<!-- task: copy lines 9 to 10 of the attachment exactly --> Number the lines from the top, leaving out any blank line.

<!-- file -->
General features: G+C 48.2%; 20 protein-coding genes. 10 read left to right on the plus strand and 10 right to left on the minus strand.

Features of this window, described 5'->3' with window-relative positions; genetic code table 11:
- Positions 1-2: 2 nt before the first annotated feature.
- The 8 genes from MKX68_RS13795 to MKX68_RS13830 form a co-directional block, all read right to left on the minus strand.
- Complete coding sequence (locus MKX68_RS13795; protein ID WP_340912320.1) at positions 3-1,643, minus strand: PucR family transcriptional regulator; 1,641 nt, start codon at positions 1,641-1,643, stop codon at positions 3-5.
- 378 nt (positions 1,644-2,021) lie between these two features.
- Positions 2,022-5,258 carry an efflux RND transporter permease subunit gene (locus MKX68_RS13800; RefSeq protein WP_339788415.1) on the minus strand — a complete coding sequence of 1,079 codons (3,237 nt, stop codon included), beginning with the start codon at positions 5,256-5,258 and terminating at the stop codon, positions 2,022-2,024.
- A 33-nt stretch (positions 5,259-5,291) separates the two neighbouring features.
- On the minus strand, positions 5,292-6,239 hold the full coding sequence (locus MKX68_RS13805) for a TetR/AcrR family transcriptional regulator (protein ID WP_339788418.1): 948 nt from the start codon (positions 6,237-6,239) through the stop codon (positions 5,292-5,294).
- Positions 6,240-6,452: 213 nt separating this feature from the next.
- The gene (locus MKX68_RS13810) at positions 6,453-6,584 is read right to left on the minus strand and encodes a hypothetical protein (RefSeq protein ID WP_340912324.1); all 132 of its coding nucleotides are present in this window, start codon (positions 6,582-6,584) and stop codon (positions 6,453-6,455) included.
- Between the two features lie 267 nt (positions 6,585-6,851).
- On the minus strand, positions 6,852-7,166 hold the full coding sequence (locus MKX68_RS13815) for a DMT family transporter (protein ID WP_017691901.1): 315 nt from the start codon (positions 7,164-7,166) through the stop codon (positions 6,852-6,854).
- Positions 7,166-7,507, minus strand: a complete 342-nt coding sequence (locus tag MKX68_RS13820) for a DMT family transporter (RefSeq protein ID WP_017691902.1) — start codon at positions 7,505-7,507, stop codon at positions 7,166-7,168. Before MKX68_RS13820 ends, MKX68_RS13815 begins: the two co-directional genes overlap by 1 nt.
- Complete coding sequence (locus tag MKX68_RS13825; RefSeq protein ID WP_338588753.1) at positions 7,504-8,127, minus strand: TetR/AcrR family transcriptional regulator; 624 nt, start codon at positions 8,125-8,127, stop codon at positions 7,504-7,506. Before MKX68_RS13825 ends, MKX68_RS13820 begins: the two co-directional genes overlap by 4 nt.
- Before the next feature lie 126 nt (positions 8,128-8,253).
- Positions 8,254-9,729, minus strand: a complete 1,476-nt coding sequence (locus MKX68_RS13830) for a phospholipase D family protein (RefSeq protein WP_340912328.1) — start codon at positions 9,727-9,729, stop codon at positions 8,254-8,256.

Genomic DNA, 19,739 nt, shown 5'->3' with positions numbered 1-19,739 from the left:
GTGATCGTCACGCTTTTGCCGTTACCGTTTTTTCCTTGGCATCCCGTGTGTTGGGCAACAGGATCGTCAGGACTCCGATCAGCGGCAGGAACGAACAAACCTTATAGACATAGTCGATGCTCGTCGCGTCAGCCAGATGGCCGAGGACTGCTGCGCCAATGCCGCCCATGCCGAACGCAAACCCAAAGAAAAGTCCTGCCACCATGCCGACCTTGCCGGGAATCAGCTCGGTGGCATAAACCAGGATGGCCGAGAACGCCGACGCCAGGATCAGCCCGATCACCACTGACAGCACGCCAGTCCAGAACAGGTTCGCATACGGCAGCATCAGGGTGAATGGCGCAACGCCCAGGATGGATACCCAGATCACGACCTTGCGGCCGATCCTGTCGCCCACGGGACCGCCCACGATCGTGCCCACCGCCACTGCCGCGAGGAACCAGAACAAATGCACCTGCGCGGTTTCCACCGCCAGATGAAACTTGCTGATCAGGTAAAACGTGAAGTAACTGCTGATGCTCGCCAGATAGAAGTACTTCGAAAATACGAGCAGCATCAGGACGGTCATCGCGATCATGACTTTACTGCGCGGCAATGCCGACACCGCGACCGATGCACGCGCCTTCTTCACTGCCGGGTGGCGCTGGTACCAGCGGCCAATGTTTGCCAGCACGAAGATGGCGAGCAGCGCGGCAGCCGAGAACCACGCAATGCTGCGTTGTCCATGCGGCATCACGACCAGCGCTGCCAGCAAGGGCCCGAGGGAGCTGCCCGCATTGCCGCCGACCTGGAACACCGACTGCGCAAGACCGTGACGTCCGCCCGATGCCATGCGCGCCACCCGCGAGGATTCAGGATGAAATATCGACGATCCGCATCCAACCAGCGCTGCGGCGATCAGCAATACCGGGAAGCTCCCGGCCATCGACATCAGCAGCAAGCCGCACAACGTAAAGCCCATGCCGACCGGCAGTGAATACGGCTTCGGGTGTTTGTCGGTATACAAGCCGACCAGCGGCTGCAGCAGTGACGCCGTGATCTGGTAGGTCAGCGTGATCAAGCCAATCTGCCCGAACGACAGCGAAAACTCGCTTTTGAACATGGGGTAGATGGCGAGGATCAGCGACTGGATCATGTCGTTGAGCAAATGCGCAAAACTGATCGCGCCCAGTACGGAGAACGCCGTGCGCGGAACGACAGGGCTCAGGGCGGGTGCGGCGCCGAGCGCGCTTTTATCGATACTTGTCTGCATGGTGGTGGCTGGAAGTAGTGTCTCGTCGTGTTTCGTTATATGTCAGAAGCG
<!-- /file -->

- On the minus strand, positions 5,292-6,239 hold the full coding sequence (locus MKX68_RS13805) for a TetR/AcrR family transcriptional regulator (protein ID WP_339788418.1): 948 nt from the start codon (positions 6,237-6,239) through the stop codon (positions 5,292-5,294).
- Positions 6,240-6,452: 213 nt separating this feature from the next.